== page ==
Refighting the Last Wars

What have we, and Senator John McCain, learned about Iraq and Afghanistan?

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Illustration by Oliver Munday for TIME

There was a time when John McCain was a reasonable man. It was a while back, but I remember it well. It was, specifically, about seven or eight years ago, when we were in a terrible mess in Iraq. There were two options on the table at that point: stay the course or leave. McCain understood that both were wrong. The Bush Administration's path had, from the start, been criminally stupid. Many top members of the uniformed military had thought the war a bad idea, and even those who supported it were appalled that the dreadful Donald Rumsfeld had formulated a plan without a final phase of operations--Phase IV, in military parlance--to stabilize the country and hand it back to the Iraqis.

But there we were, stuck, and McCain believed we couldn't just leave. His main concern was that we not hand al-Qaeda a victory. There was also a moral consideration: having wrecked their country, we owed the Iraqis a fighting chance to rebuild. And so McCain was one of a handful of officials searching for answers in 2005 and 2006. The answers were found at Fort Leavenworth, where General David Petraeus and a formidable team of military intellectuals were designing a clever and humane way to do Phase IV. This became the counterinsurgency doctrine that worked well enough to calm Iraq--but not so well in Afghanistan.

I was thinking about this as I watched McCain's rude badgering of Chuck Hagel, the nominee for Secretary of Defense, at Hagel's confirmation hearing on Jan. 31. McCain wanted to know, yes or no, if Hagel regretted opposing the 2007 troop surge in Iraq that brought Petraeus' tactics to the battlefield. We've all now seen the footage of McCain steaming like a beady-eyed madman and Hagel's fumbling response--indeed, it was one of more than a few fumbling responses by Hagel, to questions both friendly and rude. This was a dispiriting event on several levels. Hagel stepped away from the moderate, realistic and candid positions he had taken in the past. He allowed himself to be hectored into submission about his criticism of the Israel lobby, which does indeed bully politicians into "dumb" acts like meaningless expressions of protest of Iranian behavior that Hagel refused to vote for, and on far more serious issues like Israeli settlement expansion in the West Bank.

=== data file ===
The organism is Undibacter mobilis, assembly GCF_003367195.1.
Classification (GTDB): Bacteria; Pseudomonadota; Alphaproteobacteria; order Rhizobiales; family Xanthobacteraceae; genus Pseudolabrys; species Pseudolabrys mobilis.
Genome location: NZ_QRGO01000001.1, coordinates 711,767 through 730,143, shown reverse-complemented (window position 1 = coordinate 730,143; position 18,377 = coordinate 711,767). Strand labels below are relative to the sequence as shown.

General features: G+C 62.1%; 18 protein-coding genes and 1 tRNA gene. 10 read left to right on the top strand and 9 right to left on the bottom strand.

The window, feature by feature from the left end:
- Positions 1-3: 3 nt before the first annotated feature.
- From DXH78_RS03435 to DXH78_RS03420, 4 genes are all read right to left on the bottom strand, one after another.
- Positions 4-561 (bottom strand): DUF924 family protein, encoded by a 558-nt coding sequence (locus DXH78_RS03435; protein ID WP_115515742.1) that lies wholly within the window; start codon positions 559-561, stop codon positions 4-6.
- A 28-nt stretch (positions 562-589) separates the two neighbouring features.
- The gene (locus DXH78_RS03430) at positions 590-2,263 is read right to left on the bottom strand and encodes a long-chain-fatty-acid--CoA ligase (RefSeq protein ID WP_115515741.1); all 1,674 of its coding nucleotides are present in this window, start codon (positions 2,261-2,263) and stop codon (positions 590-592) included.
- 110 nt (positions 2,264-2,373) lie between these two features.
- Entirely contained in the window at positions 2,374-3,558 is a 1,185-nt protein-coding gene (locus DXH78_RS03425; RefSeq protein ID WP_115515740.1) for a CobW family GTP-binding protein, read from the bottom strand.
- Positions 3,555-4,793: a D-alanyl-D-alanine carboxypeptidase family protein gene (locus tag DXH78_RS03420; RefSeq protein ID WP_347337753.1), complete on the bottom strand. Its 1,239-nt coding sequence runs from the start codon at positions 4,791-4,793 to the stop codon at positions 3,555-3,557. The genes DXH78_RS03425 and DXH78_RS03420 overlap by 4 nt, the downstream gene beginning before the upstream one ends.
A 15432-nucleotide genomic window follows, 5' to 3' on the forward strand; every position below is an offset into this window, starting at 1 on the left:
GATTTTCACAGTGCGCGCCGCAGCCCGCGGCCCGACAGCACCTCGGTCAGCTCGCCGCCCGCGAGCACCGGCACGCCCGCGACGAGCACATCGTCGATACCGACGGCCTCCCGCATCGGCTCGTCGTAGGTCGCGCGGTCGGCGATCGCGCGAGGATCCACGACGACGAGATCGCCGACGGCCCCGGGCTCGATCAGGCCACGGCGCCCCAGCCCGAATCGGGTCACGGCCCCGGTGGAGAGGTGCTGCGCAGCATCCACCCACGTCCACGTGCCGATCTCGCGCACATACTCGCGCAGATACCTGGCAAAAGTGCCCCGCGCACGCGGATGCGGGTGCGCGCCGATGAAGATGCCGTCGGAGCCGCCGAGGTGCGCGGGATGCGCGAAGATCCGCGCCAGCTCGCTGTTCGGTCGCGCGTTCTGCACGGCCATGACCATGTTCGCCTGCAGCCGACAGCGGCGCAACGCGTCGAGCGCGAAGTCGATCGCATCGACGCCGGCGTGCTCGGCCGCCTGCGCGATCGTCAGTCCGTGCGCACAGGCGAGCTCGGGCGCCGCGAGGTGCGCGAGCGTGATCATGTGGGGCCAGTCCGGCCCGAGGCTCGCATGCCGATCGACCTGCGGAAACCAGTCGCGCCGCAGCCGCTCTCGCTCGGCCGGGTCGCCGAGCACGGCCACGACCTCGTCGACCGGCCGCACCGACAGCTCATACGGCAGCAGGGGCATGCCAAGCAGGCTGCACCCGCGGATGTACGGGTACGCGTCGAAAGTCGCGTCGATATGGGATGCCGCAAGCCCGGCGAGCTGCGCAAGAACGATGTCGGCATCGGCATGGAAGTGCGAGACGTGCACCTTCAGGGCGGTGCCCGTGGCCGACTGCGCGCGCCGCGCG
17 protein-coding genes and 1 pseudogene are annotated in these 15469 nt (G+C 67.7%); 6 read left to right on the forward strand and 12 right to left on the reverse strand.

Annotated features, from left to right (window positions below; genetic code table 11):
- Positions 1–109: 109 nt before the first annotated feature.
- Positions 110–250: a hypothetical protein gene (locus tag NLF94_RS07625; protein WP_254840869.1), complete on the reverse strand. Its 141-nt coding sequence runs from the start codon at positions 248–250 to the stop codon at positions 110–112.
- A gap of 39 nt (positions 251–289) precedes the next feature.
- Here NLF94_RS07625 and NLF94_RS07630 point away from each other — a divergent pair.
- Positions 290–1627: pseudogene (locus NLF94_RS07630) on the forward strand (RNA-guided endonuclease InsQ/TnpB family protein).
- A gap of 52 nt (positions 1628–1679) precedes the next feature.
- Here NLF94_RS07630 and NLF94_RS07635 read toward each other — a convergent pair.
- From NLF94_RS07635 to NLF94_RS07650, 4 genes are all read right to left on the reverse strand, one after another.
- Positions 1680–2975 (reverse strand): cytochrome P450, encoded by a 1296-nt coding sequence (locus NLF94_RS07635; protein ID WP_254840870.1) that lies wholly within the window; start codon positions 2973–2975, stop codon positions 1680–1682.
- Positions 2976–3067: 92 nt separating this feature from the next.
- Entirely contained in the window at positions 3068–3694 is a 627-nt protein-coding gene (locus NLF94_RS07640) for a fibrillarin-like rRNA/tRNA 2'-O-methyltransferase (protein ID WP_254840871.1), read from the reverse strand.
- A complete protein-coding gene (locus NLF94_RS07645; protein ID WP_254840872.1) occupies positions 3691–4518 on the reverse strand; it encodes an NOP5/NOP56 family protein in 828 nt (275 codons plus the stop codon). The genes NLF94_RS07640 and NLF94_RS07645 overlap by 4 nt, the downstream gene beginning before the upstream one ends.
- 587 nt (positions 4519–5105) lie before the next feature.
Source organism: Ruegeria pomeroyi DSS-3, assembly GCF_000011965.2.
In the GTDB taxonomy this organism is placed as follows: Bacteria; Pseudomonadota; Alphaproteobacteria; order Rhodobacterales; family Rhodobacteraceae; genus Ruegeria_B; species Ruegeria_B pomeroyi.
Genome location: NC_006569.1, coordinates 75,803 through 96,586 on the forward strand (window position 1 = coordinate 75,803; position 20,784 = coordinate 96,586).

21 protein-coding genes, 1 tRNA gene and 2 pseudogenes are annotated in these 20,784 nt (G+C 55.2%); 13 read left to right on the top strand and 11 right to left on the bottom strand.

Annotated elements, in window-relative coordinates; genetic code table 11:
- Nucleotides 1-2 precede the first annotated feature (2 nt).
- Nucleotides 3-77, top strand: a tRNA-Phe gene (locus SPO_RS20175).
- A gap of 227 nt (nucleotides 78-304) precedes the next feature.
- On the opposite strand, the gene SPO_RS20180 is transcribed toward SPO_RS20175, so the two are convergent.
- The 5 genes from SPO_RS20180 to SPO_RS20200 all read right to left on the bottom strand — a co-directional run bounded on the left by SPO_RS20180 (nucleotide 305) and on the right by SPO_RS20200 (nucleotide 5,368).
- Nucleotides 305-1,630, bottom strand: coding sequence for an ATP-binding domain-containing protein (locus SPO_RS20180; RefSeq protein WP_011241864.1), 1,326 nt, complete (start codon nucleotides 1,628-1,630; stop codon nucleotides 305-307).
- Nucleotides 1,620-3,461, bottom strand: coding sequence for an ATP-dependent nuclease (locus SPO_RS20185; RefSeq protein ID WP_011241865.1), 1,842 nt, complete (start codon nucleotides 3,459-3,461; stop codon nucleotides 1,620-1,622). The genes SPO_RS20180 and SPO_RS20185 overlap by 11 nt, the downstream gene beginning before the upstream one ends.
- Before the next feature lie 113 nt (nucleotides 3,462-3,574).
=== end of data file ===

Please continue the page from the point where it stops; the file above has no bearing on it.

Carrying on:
But Hagel's worst moment came with McCain. He was both clumsy and disingenuous. The truth is, McCain was right about the surge, but it was a reflexive correctness. McCain never really understood counterinsurgency--I suspect he thought it was mostly about bringing in more troops--but it seemed to be working. And then he pushed for more, seeking victory, by which he seemed to mean permanent occupation rather than merely the stability that would enable us to leave honorably. Hagel, on the other hand, came to understand a larger truth: the near impossibility of going to war in places like Iraq and Afghanistan--and, prospectively, Iran, another country that McCain has blustered about bombing.

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